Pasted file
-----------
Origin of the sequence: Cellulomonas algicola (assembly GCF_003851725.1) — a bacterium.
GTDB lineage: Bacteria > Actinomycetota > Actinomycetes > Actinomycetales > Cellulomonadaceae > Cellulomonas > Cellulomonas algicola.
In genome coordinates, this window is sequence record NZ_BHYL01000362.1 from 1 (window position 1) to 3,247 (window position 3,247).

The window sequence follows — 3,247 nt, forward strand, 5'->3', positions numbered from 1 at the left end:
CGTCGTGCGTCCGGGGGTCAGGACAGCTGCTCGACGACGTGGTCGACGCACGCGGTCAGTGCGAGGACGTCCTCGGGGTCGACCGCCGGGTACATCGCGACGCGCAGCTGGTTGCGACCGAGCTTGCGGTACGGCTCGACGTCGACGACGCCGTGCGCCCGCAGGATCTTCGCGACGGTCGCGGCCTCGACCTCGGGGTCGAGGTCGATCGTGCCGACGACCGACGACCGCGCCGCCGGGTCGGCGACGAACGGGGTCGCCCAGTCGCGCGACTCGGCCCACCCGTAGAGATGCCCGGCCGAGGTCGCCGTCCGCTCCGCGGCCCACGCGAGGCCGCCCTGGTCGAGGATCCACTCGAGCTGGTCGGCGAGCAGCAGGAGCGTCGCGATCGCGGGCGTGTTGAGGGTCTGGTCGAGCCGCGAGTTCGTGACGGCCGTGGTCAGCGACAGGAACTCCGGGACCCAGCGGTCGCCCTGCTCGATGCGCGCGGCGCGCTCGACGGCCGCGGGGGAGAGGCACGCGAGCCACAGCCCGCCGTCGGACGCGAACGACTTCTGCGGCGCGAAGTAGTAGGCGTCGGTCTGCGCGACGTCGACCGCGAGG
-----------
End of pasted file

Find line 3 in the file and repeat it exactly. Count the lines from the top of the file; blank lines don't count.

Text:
In genome coordinates, this window is sequence record NZ_BHYL01000362.1 from 1 (window position 1) to 3,247 (window position 3,247).